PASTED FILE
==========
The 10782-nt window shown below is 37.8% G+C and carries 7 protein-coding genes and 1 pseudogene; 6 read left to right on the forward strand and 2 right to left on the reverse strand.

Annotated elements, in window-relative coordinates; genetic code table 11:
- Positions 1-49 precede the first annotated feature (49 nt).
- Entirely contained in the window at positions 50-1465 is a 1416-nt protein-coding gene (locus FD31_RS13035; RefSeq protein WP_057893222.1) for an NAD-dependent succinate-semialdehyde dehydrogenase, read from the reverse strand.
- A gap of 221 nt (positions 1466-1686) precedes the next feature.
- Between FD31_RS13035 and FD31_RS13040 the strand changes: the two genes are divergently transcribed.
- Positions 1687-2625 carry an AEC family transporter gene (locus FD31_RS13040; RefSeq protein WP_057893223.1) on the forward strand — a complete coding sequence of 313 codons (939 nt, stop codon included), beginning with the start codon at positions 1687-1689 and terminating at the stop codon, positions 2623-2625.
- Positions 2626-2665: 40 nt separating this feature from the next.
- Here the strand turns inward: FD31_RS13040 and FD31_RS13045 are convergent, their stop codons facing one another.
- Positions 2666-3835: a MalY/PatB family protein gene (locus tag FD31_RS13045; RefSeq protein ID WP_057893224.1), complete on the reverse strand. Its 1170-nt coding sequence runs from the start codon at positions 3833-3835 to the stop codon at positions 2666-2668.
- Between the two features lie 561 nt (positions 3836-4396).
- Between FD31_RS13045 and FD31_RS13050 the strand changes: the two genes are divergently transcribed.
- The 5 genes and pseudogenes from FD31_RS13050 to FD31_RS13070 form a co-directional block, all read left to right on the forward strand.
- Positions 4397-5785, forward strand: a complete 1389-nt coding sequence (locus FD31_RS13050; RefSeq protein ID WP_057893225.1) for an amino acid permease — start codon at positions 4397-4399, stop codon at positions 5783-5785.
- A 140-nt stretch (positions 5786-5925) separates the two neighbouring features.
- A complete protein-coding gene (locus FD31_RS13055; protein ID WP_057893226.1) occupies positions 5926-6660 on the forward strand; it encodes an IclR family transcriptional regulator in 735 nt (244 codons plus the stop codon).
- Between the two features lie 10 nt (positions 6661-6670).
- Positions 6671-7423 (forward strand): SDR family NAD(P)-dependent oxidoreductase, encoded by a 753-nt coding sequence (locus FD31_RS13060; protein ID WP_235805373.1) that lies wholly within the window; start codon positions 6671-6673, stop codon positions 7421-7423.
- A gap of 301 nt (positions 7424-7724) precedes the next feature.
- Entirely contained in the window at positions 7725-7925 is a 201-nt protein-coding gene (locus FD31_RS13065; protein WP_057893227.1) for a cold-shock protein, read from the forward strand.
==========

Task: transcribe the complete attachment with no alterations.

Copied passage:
The 10782-nt window shown below is 37.8% G+C and carries 7 protein-coding genes and 1 pseudogene; 6 read left to right on the forward strand and 2 right to left on the reverse strand.

Annotated elements, in window-relative coordinates; genetic code table 11:
- Positions 1-49 precede the first annotated feature (49 nt).
- Entirely contained in the window at positions 50-1465 is a 1416-nt protein-coding gene (locus FD31_RS13035; RefSeq protein WP_057893222.1) for an NAD-dependent succinate-semialdehyde dehydrogenase, read from the reverse strand.
- A gap of 221 nt (positions 1466-1686) precedes the next feature.
- Between FD31_RS13035 and FD31_RS13040 the strand changes: the two genes are divergently transcribed.
- Positions 1687-2625 carry an AEC family transporter gene (locus FD31_RS13040; RefSeq protein WP_057893223.1) on the forward strand — a complete coding sequence of 313 codons (939 nt, stop codon included), beginning with the start codon at positions 1687-1689 and terminating at the stop codon, positions 2623-2625.
- Positions 2626-2665: 40 nt separating this feature from the next.
- Here the strand turns inward: FD31_RS13040 and FD31_RS13045 are convergent, their stop codons facing one another.
- Positions 2666-3835: a MalY/PatB family protein gene (locus tag FD31_RS13045; RefSeq protein ID WP_057893224.1), complete on the reverse strand. Its 1170-nt coding sequence runs from the start codon at positions 3833-3835 to the stop codon at positions 2666-2668.
- Between the two features lie 561 nt (positions 3836-4396).
- Between FD31_RS13045 and FD31_RS13050 the strand changes: the two genes are divergently transcribed.
- The 5 genes and pseudogenes from FD31_RS13050 to FD31_RS13070 form a co-directional block, all read left to right on the forward strand.
- Positions 4397-5785, forward strand: a complete 1389-nt coding sequence (locus FD31_RS13050; RefSeq protein ID WP_057893225.1) for an amino acid permease — start codon at positions 4397-4399, stop codon at positions 5783-5785.
- A 140-nt stretch (positions 5786-5925) separates the two neighbouring features.
- A complete protein-coding gene (locus FD31_RS13055; protein ID WP_057893226.1) occupies positions 5926-6660 on the forward strand; it encodes an IclR family transcriptional regulator in 735 nt (244 codons plus the stop codon).
- Between the two features lie 10 nt (positions 6661-6670).
- Positions 6671-7423 (forward strand): SDR family NAD(P)-dependent oxidoreductase, encoded by a 753-nt coding sequence (locus FD31_RS13060; protein ID WP_235805373.1) that lies wholly within the window; start codon positions 6671-6673, stop codon positions 7421-7423.
- A gap of 301 nt (positions 7424-7724) precedes the next feature.
- Entirely contained in the window at positions 7725-7925 is a 201-nt protein-coding gene (locus FD31_RS13065; protein WP_057893227.1) for a cold-shock protein, read from the forward strand.